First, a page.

At last count, New York City’s Department of City Planning under Mayor Michael Bloomberg had rezoned a total of 104 neighborhoods. Many of these rezonings did not go down without a fight. Sources offer a mixed assessment of this legacy. Some compare the city’s aggressive rezoning effort to Robert Moses’ historic urban renewal agenda decades ago, while others point out that that it has had surprisingly little impact. A Furman Center report from earlier this year suggests an explanation for these opposing perspectives: The city approached zoning differently depending on the neighborhood, a process that seems to have largely played out along lines of race and class.
Over the summer, our friends Rosten Woo and Damon Rich and their colleague Meredith TenHoor published their awesome book, Street Value: Shopping, Planning, and Politics at Fulton Mall. The book resonates with themes in Lasting Scars, especially in its documentation of how multiple generations of urban planners, city officials, and journalists have failed to see the value of the Fulton Street commercial district. Damon founded the Center for Urban Pedagogy in Brooklyn, of which Rosten was previously executive director.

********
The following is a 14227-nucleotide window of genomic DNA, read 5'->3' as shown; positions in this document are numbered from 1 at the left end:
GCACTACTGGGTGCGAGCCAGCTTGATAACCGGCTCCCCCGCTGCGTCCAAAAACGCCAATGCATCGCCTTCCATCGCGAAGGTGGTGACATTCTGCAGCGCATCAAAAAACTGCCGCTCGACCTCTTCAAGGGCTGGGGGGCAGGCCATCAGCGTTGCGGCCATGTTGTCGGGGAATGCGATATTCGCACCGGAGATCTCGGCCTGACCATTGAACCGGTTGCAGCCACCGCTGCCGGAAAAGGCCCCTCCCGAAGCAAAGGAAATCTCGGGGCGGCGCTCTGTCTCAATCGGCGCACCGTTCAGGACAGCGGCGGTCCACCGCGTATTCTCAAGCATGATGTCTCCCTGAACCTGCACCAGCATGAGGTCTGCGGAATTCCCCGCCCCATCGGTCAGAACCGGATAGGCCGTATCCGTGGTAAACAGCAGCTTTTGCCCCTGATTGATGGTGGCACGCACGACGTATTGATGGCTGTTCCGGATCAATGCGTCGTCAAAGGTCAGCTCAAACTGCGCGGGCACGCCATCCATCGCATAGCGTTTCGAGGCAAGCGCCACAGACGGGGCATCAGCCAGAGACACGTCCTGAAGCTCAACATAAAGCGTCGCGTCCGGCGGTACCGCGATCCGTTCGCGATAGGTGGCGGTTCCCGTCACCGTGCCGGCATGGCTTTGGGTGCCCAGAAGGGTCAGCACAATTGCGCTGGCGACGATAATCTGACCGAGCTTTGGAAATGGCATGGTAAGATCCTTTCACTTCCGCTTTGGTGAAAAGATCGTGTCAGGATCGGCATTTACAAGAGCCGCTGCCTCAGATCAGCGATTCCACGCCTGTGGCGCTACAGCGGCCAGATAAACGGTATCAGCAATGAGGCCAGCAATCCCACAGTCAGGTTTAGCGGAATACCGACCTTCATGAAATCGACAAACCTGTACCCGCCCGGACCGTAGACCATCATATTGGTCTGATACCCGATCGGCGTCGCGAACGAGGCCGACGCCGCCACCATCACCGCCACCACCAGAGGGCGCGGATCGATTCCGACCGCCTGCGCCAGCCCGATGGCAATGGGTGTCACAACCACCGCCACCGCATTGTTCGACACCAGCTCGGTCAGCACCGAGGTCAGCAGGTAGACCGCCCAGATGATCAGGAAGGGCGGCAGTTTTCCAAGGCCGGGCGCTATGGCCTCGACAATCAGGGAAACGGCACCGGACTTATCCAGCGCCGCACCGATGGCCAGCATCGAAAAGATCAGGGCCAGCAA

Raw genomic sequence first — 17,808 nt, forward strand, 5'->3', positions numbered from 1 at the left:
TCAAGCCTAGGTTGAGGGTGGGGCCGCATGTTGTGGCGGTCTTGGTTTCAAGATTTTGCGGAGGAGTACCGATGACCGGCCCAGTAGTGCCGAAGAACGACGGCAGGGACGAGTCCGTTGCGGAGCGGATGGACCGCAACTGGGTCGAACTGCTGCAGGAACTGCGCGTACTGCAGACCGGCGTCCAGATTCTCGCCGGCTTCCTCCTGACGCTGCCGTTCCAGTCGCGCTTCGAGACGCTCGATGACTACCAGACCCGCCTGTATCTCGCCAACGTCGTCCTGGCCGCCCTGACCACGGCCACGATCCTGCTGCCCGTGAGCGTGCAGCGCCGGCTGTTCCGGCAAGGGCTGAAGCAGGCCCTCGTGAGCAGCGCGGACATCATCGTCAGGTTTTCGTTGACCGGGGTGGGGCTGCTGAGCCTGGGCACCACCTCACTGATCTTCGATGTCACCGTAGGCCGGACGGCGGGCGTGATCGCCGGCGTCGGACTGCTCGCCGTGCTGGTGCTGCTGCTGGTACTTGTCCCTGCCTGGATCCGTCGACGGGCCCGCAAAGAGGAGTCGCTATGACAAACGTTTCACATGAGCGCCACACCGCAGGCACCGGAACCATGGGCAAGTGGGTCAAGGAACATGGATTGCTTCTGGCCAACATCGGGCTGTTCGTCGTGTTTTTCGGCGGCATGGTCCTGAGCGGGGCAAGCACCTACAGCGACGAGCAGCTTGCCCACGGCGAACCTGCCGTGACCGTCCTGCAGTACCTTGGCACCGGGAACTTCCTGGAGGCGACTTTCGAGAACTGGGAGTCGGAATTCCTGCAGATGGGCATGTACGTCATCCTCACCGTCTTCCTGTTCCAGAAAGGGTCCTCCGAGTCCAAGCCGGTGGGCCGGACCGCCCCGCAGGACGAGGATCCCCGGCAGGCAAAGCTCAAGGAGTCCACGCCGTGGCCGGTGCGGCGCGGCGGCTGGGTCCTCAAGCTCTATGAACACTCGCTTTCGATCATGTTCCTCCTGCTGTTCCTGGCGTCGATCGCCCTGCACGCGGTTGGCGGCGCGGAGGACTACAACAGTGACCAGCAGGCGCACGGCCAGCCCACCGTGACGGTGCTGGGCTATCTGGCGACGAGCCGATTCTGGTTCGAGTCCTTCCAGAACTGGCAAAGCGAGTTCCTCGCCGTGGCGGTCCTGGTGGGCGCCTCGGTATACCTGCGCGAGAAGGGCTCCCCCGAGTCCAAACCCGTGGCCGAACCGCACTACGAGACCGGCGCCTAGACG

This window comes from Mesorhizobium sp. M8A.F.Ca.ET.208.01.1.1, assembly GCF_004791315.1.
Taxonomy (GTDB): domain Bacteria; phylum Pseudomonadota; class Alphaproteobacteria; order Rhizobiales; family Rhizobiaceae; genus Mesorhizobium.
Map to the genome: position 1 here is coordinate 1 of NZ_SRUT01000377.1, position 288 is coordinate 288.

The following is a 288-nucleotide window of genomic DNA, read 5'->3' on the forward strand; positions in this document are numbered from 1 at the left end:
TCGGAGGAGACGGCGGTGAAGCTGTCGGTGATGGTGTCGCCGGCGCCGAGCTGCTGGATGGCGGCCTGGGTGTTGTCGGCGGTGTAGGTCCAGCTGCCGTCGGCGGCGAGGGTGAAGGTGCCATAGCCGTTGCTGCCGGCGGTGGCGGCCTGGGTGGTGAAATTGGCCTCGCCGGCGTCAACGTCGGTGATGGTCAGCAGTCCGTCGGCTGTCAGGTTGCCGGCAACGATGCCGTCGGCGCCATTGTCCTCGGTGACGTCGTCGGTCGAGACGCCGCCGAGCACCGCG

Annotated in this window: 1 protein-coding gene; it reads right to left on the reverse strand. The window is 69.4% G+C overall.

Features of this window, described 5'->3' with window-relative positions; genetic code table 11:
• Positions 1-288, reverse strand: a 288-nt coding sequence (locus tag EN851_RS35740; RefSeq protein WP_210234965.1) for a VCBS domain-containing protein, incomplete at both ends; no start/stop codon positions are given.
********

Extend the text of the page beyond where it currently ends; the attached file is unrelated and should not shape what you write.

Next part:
A number of people, including the historian Craig Steven Wilder who is featured in Lasting Scars, have made the point that public policy has become too oriented toward the creation of middle-class and even affluent spaces. Working-class and poor spaces tend to be viewed as a failure to be replaced by something else, even when, from the perspective of the people who use them, they are successful. Precious Places: A Grassroots Way of Seeing, co-authored by Allison Lirish Dean and Martha Wallner for The Next American City, looks at how media initiatives like Precious Places, a project of the Scribe Video Center in Philadelphia, are helping vulnerable residents respond effectively to such policies, and assert their own narratives about what’s valuable about their communities so that they can be truly included in the planning process.